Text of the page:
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Old 07-15-2020, 11:50 PM   #4
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30 Rock's reunion special will serve as a "commercial for commercials"

Throughout 30 Rock's run, the NBC comedy mocked brands while taking their product placement money, from Snapple to Verizon to Kraft. "Advertisers seemed happy to keep feeding the mouth that bit them," says Brian Steinberg. He adds: "A decade later, NBC is betting marketers will take heed of the program once again – with one notable difference. In its original run. 30 Rock was an NBC show that helped call attention to a wide array of commercial messages. On Thursday night, 30 Rock will serve as a commercial message for a wide array of different NBC-affiliated shows...The show represents a bid by NBC and its corporate owner Comcast to jump-start what has been characterized as a moribund session of the annual talks held each year between advertisers and the TV networks to sell the bulk of commercial time for the fall season. With the coronavirus pandemic forcing cutbacks in consumer spending, travel, and movie production, some groups of advertisers aren’t exactly feeling the need to let loose of their purse strings. Indeed, many are calling for the industry’s annual upfront to be scuttled entirely in favor of a new system. NBC intends to air the special without commercials, even as it hopes to prove to would-be sponsors the value of running ads in its programs. But 30 Rock will also serve as a commercial for commercials. NBC plans to use the special to highlight new types of advertising formats it wants to sell to its clients, like commercials that augment the programs to which viewers originally tuned by using content, hallmarks and even actors from the series."

Tina Fey: "The world of 30 Rock always blended commerce and comedy"

“When NBC asked us to write if we could write a reunion episode, to pinch hit for the upfronts this year so they could happen, it made sense to us because the world of 30 Rock always blended commerce and comedy,” Fey said of tonight's 30 Rock: A One Time-Special, which doubles as an upfront presentation for NBC Universal. “I would say we have a level of understanding of marketing and advertising that matches the level of medical knowledge that people have on doctors shows.” Fey added that “everything came together very quickly” and “everyone was very willing to jump right in." While most of the special was filmed remotely, Fey did shoot some scenes outside with a small crew that was tested for coronavirus. “It was very special and very heartwarming to be able to do what we used to do and to be safe doing it. I look forward to these baby steps for other people being able to get back to work soon,” she said. Meanwhile, Jake Krakowsky said the cast had to get used to filming remotely. "There was a big learning curve in terms of how we were going to make a quarantine episode," said Krakowski. "We all had to film everything according to regulations."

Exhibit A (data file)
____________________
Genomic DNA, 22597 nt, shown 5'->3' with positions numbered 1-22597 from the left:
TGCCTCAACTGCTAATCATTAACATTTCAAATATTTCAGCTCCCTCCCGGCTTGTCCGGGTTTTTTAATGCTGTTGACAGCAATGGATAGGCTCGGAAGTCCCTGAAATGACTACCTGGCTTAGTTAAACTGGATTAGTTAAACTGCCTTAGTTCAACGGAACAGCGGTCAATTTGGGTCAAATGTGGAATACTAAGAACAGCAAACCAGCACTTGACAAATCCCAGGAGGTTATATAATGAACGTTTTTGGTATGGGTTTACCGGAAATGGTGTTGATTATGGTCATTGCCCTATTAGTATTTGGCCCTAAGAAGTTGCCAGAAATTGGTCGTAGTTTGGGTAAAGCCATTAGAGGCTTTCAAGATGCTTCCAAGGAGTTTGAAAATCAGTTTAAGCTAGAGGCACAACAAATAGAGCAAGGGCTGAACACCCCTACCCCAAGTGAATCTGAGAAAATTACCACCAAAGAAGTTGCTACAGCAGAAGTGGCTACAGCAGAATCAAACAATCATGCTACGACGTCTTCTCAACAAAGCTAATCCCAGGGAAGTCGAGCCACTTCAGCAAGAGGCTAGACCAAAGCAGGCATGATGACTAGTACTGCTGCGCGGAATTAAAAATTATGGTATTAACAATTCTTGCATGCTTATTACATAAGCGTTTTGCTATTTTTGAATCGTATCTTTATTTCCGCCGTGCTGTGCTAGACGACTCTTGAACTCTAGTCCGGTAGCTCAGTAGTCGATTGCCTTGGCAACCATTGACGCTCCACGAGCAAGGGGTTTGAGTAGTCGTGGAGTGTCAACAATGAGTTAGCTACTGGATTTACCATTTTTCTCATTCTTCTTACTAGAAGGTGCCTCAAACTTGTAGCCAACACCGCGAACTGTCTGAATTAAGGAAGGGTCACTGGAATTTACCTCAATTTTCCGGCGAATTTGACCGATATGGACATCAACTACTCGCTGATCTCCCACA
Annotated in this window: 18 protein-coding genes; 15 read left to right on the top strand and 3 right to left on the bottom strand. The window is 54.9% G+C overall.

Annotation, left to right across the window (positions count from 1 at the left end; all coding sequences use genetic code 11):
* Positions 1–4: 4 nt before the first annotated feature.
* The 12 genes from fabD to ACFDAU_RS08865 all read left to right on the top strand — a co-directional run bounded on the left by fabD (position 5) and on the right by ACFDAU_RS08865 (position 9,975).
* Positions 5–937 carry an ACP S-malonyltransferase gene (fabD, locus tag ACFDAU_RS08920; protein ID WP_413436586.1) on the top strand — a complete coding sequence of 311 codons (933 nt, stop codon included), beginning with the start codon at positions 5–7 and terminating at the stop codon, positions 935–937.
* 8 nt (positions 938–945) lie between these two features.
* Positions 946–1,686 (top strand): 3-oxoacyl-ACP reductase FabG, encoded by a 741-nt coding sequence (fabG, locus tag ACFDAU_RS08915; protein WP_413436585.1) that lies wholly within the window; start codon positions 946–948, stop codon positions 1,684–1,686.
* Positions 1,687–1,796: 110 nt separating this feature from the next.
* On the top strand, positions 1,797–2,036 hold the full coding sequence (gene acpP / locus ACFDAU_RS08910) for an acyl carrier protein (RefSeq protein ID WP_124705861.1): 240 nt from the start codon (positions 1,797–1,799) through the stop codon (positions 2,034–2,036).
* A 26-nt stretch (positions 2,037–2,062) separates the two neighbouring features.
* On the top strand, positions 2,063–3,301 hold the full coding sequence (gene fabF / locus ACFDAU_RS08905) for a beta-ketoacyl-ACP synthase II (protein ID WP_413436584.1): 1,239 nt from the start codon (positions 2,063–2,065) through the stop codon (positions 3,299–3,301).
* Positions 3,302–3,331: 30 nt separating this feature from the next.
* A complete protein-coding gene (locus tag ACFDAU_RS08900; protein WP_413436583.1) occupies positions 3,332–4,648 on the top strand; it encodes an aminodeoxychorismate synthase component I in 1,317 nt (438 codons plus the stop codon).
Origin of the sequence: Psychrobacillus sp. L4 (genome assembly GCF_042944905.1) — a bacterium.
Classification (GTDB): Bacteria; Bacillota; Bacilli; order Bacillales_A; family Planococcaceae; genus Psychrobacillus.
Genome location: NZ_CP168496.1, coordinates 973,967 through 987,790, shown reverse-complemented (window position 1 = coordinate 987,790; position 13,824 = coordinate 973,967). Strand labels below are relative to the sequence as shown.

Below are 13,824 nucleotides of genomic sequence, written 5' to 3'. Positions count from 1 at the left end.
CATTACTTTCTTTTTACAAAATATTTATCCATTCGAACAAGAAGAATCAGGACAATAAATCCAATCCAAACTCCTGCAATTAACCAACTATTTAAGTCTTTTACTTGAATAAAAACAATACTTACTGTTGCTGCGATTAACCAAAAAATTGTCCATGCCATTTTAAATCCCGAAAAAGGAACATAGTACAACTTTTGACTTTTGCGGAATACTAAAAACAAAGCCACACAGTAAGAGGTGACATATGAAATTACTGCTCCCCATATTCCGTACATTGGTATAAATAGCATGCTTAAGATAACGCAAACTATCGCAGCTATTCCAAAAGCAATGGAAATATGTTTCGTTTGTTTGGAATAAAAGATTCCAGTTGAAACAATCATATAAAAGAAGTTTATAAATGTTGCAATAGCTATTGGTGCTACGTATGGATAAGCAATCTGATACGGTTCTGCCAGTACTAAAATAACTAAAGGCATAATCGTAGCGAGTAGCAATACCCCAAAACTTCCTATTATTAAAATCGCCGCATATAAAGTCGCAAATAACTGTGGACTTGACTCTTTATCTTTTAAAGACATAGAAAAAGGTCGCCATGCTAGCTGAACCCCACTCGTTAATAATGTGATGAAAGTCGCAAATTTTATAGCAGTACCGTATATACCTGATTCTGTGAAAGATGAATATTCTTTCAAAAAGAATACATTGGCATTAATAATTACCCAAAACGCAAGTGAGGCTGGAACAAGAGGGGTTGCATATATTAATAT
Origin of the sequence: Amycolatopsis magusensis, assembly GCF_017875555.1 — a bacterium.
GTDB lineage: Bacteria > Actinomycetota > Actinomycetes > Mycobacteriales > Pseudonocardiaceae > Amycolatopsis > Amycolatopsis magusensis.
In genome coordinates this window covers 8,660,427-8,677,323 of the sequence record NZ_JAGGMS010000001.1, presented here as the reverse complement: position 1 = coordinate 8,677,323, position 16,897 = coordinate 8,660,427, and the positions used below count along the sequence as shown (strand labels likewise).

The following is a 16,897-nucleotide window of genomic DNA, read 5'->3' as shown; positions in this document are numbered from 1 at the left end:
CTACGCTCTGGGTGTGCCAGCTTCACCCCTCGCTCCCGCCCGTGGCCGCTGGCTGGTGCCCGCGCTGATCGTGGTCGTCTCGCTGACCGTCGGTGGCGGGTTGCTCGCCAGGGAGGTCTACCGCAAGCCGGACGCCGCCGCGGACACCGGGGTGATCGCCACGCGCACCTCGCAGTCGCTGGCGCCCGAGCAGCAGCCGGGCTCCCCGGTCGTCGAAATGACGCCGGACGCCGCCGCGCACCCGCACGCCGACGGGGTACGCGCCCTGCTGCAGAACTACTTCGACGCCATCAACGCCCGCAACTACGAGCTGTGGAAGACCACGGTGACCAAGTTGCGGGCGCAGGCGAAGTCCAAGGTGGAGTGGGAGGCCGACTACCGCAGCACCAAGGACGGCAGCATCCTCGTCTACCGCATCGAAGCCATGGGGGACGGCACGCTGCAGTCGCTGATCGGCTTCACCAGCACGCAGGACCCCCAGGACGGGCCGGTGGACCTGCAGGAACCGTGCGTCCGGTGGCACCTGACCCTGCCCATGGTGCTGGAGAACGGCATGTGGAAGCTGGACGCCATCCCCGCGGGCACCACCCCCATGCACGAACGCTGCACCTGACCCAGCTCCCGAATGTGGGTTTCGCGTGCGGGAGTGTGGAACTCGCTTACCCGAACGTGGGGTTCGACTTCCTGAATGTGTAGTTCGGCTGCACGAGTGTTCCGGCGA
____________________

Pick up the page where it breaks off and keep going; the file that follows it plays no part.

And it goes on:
• NBC's 30 Rock debacle is exactly what Tina Fey deserves: That tonight's special won't air on most NBC affiliates is somewhat of a comeuppance for Fey's professional sins, says Meghan O'Keefe. "As 30 Rock returns for a ridiculous corporate stunt, it’s worth noting that the show always mocked such craven displays of artistic talent cowering for their corporate overlords," says O'Keefe. "Fey’s involvement in this twist on the corporate upfront is almost the completion of 30 Rock. The fact that most viewers won’t be able to see this meta mugging from 30 Rock‘s stars because of corporate pettiness is absolutely perfect. Fey has always been committed to the punchline, no matter how brutal. Now 30 Rock, Fey’s baby, is seeing this devotion through to its most ridiculous end. The 30 Rock special tonight — and the affiliate blackout it has inspired — are an ironic tribute to Fey. Mean, petty, absurd, and satiric to the extreme, this whole situation fits Fey’s legacy to a tee."
  • Over time, 30 Rock became something like NBC’s ombudsman, or maybe its court jester: The Tina Fey comedy was a "neutral third party given carte blanche to bring inside baseball into the outside world," says Alison Herman. "It’s been sorely missed in the seven years it’s been off the air, as the sense we’re living inside an extended episode has creeped ever further outside midtown Manhattan. This year’s Macy’s fireworks display—presented by NBC!—featured 'unannounced displays' around a city already shaken by illness and widespread demonstrations, recalling the time when Jack accidentally re-created 9/11 with colorful explosives. John Slattery’s congressional candidate Steven Austin anticipated other incoherent populists bankrolled by elite interests. And what else is Quibi if not a giant joke at the expense of executives who spend billions chasing an audience they don’t understand?"
  • How to watch 30 Rock: A One-Time Special if your affiliate isn't showing it: Only 12 NBC-owned stations will show the 30 Rock reunion. The special will also air on NBC Universal cable networks (USA, Syfy, Bravo, Oxygen, E! and CNBC) and stream on Hulu and starting Friday.

30 Rock's reunion special to promote NBC Universal couldn't overcome the stink of it all